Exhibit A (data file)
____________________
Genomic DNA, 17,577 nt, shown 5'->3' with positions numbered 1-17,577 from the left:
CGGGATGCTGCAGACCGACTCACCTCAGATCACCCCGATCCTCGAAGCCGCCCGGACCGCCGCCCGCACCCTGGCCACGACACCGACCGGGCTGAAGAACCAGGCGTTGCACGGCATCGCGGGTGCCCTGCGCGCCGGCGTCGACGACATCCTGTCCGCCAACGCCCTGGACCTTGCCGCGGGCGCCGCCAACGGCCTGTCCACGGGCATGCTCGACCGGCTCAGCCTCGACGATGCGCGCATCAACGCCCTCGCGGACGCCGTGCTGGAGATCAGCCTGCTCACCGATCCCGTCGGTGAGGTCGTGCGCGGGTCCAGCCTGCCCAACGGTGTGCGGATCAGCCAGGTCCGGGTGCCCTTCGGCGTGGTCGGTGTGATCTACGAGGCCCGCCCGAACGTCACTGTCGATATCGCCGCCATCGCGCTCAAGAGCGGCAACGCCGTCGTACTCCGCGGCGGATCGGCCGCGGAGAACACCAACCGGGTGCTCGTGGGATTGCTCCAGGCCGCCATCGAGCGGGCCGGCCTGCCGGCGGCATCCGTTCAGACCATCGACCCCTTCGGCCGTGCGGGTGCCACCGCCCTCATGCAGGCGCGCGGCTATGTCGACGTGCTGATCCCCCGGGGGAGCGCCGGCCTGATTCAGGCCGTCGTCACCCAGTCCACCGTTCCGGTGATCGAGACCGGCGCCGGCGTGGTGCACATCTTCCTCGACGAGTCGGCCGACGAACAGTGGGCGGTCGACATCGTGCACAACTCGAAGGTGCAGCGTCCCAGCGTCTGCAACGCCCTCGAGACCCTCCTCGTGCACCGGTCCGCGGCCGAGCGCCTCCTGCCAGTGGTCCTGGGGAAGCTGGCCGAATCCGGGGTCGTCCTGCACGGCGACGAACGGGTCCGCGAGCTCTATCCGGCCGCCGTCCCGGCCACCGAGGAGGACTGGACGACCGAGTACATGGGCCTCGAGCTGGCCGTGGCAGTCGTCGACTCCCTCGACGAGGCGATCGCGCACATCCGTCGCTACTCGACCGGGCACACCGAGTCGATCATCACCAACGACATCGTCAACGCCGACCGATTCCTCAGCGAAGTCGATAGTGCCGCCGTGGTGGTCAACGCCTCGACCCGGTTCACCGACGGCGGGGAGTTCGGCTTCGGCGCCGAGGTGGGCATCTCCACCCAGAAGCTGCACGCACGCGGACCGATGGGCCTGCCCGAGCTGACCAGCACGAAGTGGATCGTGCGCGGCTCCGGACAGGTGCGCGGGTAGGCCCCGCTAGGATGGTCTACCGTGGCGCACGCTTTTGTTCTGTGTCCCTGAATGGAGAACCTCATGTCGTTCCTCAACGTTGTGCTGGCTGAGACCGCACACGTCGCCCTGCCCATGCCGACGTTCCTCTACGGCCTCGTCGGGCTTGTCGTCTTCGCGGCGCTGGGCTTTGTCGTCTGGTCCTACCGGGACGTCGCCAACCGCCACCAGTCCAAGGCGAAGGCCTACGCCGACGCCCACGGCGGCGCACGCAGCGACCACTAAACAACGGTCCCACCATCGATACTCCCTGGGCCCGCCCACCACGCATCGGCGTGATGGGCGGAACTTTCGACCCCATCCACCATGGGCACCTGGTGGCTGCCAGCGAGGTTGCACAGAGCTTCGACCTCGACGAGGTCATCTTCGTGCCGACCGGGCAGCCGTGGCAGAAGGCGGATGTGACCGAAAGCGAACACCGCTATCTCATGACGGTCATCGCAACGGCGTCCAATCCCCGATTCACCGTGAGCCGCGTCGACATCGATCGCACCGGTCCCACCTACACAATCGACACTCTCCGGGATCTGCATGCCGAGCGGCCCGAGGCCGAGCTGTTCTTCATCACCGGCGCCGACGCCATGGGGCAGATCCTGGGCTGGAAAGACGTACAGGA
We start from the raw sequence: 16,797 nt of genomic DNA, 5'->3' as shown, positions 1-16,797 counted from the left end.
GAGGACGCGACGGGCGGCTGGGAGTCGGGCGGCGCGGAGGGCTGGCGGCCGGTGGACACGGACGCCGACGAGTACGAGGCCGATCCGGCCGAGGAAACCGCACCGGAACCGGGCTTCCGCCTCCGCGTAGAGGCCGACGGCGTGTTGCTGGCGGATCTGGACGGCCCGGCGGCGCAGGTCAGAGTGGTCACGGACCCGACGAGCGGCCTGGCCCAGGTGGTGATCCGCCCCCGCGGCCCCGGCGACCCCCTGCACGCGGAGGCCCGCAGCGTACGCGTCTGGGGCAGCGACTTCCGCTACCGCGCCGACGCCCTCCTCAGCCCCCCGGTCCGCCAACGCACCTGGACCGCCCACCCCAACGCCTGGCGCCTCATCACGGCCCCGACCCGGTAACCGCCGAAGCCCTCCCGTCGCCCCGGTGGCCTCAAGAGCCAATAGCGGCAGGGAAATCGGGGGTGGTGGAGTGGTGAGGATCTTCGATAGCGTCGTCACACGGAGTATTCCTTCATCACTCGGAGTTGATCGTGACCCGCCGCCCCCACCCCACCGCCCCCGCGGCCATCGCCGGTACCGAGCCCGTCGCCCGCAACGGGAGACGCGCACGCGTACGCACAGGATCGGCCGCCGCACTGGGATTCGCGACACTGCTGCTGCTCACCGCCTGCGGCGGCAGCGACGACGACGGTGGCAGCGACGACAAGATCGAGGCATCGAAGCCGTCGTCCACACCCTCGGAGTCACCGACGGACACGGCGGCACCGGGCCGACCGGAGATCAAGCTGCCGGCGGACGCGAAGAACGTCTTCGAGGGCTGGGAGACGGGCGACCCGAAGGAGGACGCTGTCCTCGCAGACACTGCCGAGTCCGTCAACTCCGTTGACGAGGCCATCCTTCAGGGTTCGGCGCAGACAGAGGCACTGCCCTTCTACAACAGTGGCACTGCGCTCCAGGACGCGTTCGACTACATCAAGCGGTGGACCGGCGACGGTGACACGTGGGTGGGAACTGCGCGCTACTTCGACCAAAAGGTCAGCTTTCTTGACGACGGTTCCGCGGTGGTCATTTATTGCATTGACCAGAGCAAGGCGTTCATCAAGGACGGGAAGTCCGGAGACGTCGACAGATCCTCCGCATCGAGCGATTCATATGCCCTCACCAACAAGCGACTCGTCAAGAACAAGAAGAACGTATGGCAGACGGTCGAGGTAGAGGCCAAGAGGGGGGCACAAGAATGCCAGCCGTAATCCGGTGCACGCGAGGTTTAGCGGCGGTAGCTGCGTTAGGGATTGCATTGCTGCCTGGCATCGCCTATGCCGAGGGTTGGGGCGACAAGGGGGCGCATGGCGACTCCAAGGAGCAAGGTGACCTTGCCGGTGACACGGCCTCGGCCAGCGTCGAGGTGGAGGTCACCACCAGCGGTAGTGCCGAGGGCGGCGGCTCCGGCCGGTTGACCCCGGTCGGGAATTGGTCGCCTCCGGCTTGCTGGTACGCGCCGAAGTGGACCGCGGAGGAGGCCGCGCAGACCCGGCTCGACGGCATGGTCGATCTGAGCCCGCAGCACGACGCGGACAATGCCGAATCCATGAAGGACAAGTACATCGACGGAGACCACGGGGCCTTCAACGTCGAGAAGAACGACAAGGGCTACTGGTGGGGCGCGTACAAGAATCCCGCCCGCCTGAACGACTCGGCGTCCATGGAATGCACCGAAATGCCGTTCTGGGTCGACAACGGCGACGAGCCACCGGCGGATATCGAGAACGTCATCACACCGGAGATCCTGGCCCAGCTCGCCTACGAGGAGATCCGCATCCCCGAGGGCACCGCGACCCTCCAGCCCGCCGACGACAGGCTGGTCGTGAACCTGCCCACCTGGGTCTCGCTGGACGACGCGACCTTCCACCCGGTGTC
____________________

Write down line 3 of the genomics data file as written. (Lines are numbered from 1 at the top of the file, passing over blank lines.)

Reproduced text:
We start from the raw sequence: 16,797 nt of genomic DNA, 5'->3' as shown, positions 1-16,797 counted from the left end.